Images from Lisson Gallery | © Liu Xiaodong Studio; courtesy of the artist

Located, as he is, at the epicenters of such ‘natural’ and ‘man-made’ disasters, Xiaodong always begins his projects by employing a procedure and practice that is as practical as it might be if he were entering a studio to paint a small canvas of a seated figure. The elemental requirements for such an endeavor appears the same for the artist, though the scale and materials differ greatly.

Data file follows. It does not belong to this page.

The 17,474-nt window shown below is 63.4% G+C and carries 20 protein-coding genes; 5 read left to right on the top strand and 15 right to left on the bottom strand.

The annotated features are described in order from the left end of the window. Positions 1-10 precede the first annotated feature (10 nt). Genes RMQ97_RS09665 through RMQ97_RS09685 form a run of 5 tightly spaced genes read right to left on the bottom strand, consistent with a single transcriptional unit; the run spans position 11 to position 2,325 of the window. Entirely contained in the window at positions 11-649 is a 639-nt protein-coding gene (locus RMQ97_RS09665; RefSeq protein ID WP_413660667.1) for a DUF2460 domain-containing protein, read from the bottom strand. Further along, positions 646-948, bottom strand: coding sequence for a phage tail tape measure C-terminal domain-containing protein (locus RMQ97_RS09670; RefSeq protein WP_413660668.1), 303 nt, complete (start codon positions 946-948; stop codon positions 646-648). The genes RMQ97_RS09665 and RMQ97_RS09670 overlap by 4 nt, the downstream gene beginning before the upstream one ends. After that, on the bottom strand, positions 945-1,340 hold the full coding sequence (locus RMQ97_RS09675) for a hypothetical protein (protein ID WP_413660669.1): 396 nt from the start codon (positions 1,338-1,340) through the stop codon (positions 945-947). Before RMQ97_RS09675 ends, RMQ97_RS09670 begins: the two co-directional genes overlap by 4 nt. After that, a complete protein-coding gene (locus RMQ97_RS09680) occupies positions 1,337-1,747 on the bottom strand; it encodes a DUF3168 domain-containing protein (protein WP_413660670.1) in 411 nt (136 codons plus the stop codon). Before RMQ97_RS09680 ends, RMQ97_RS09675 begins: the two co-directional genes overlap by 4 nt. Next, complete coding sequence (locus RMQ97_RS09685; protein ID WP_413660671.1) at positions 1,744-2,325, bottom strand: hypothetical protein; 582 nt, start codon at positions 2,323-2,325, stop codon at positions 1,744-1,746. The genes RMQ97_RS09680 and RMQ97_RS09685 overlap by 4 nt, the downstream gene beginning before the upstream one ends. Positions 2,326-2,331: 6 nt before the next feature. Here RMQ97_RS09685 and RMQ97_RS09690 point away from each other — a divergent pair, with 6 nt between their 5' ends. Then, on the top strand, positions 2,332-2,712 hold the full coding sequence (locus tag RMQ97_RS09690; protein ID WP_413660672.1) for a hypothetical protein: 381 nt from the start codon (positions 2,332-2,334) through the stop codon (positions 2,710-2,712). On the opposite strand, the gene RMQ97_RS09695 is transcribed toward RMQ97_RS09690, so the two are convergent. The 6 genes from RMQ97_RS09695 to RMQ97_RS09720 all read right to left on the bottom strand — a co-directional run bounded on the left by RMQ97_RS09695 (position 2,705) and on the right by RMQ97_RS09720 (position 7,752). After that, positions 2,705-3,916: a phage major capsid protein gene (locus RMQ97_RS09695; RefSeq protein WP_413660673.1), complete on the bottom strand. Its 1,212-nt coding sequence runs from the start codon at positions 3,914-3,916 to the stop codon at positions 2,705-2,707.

Firstly, and most practically, the size of the canvas and the accompanying crate need to be considered and constructed in Beijing well before the project begins. Once the canvas is complete, it is delivered by large truck to the site, where a make-shift shelter is constructed of tarpaulin and bamboo, temporary easels are erected, containers of oil paints, diaries, drawings, reams of photographic film, and video recording equipment delivered and employed. These have become the choice apparatus for the artist as he takes up residence on a site for many weeks and months, in order to source a point of entry for a new documentary-style body of work. Once the painting is complete it is recrated to be returned to his studio. Xiaodong explains how ‘he likes to paint a place that has a troubled background, and this kind of background will give him the inspiration to paint.’ For Xiaodong his temporary relationships with the inhabitants begin as ‘strangers in discussion, and then they become good friends, and it is always like this’, in order he can arrive at a work that serves everyone well. When asked if he seeks to return to a location he has earmarked for an artwork, he confirms he would, ‘if the opportunity presents itself’. Xiaodong, as much preoccupied with new locations and their accompanying circumstances, is as interested in nostalgia and his feelings for the familiar.